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Is Chronic Marijuana Use in the U.S. a Problem?

A Recent Study Suggests that Regular Marijuana Consumption in Adults has Gone Up

People have been consuming marijuana to get high for a long time. Prohibition kept any studies or records from ever being kept to know just how many people smoked marijuana or how regularly they smoked it. Since marijuana use was so unacceptable here in the United States for so long, chronic marijuana use was not something that people typically cared to admit.

However, now that marijuana consumption is becoming more acceptable, more and more people are willing to talk about it. A recent federal survey about chronic marijuana use in adults showed a significant jump in regular marijuana use in adults by 50% since 2002. Statistics like this though may be misleading. It could be interpreted that the legalization of marijuana has made marijuana more acceptable and therefore that has led to people now being chronic marijuana users. The truth instead may be that there has not been a large jump in chronic marijuana use, but rather a jump in the amount of people willing to admit they consume marijuana regularly.

The latest federal survey data shows that while teen marijuana use continues to decline in the era of legal pot, adult use is rising. The percent of people over the age of 18 who smoke it in a given year has risen from 10.4 percent in 2002 to 14.1 percent in 2016. In other words, 46 million people got high last year.

In and of itself, the increase in adult marijuana use isn’t particularly alarming. Public-health researchers are typically more worried about adolescent drug use, which can derail a young person’s life. If more adults are smoking marijuana once or twice a year — even once or twice a month — it’s not really a huge concern.

More concerning, though, is the number of people who are getting high all the time — heavy users who smoke on a daily or near-daily basis. The federal data shows that those numbers are increasingly precipitously.

In 2016,  nearly 19 percent of people who used marijuana that year used it at least 300 days out of the year. That figure’s up by roughly 50 percent from 2002, when 12 percent of marijuana users consumed the drug daily or near-daily.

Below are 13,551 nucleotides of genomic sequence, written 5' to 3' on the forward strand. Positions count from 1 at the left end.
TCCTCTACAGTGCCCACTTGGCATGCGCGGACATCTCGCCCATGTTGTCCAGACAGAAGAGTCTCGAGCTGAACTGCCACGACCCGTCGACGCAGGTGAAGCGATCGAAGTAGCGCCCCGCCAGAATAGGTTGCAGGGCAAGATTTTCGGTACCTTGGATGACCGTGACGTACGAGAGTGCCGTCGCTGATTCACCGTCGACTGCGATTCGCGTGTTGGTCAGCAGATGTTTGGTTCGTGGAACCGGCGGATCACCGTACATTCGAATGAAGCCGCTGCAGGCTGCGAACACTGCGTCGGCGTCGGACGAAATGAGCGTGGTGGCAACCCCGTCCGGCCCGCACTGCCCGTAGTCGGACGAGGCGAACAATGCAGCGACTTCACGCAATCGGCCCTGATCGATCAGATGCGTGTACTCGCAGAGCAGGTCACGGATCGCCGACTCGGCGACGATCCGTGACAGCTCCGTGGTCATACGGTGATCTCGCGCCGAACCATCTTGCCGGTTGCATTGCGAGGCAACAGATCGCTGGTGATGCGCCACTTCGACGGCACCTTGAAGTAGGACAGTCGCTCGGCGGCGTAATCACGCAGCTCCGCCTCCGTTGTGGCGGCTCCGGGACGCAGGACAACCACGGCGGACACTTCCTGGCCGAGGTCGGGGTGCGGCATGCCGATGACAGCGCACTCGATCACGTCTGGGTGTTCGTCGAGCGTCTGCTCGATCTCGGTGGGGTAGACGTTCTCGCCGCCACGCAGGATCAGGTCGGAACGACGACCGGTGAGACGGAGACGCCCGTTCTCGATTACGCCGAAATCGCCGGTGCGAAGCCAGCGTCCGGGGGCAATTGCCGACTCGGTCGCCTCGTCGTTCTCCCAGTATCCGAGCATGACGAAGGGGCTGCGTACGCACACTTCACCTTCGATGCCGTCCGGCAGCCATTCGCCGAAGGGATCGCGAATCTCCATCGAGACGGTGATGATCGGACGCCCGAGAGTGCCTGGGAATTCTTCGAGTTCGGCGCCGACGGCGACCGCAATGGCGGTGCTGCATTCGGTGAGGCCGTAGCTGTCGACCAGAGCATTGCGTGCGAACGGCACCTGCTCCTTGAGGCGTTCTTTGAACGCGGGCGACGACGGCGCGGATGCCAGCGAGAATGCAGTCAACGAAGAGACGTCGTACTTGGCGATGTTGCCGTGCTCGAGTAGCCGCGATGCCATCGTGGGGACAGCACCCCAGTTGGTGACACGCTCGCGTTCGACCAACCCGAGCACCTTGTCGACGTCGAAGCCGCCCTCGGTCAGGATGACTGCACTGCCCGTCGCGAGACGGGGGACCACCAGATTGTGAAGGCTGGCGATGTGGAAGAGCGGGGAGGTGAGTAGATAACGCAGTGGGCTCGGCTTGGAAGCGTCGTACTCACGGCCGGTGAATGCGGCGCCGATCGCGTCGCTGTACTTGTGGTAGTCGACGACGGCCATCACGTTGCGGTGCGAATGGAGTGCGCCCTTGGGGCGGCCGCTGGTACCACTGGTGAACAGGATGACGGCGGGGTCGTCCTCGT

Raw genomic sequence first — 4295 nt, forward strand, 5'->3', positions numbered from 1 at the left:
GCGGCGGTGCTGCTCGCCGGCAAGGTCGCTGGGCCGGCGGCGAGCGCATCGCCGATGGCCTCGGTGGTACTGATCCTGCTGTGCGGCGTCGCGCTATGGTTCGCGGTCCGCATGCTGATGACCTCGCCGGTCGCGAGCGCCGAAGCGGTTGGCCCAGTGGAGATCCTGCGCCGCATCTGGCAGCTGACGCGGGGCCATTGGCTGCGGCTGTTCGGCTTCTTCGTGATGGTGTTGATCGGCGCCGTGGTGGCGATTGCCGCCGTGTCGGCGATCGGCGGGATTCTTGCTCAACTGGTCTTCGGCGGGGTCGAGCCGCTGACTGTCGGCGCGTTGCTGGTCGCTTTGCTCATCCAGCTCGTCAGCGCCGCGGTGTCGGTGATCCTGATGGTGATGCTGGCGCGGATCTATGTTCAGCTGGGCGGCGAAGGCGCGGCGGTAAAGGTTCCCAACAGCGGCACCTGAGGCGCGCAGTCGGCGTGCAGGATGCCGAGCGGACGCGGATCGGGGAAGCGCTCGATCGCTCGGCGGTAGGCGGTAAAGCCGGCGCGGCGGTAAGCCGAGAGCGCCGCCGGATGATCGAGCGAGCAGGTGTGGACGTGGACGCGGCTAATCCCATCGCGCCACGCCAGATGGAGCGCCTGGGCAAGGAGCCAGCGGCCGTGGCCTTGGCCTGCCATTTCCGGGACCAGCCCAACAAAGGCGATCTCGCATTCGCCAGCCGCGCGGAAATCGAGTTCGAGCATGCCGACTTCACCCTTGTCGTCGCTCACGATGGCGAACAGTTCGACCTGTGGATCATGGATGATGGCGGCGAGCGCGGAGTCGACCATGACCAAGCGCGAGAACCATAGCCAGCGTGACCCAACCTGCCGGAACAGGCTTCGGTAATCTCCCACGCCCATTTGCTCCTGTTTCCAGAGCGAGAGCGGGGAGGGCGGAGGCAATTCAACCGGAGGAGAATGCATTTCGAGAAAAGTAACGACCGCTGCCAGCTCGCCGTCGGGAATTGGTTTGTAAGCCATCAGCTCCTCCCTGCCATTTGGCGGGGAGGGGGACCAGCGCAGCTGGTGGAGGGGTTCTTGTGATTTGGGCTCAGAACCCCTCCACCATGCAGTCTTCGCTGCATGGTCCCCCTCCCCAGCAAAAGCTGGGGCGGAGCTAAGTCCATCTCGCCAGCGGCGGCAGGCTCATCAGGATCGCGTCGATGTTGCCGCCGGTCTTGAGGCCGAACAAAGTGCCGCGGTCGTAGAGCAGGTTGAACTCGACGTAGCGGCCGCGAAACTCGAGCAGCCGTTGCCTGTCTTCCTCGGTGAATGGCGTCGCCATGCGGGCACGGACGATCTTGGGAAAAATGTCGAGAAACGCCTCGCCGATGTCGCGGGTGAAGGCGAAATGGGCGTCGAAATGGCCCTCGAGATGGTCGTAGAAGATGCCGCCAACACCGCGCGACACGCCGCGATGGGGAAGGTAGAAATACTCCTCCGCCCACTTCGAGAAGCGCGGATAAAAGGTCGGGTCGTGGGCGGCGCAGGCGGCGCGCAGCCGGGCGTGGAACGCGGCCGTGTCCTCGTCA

Again, this on its own is not necessarily cause for concern. It’s possible to smoke marijuana moderately on a daily basis — half a joint to wind down after a day of work, akin to the ubiquitous glass of wine with dinner, for instance.

But the comparison with alcohol is instructive here. According to the federal survey data, marijuana users are far more likely to use daily than drinkers are to drink daily. Here’s the same chart above, but with a trend line for daily drinking added.

In a given year, lots of people drink — but relatively few of them drink every day. That’s not true for marijuana. Marijuana users are nearly three times as likely as drinkers to consume their drug of choice daily.

Some of that daily marijuana use is probably inherently moderate and nothing to be concerned about. But public health researchers worry that much of it is a result of problematic use — drug dependency.

“While alcohol is more dangerous in terms of acute overdose risk, and also in terms of promoting violence and chronic organ failure, marijuana — at least as now used in the United States — creates higher rates of behavioral problems, including dependence, among all its users,” as Carnegie Mellon University researcher Jonathan Caulkins wrote for the magazine National Affairs earlier this year.

The question, then, becomes how best to address the risks of chronic, heavy marijuana use. Keeping pot illegal is not likely to solve things — after all, the charts above show that daily marijuana use was rising well before the first states legalized the drug in 2014.

Legalization advocates say that bringing the drug out in the open and regulating it is the best way to go. They point to tobacco as an example: Tobacco use, including heavy use, has fallen precipitously in the past two decades as a result of public health campaigns and greater stigma around use of the drug — all of which was accomplished without throwing people in jail for using it.

Public-health experts, meanwhile, are increasingly calling for a balance between the extremes of prohibition and commercialization — “grudging toleration,” as New York University professor Mark Kleiman puts it. As a Rand Corp. report outlined last year, there are a whole host of options for dealing with the marijuana market, from allowing people to grow marijuana but not sell it, to giving the government a monopoly in marijuana sales, to more esoteric options like allowing nonprofit co-ops to control the supply of the drug.

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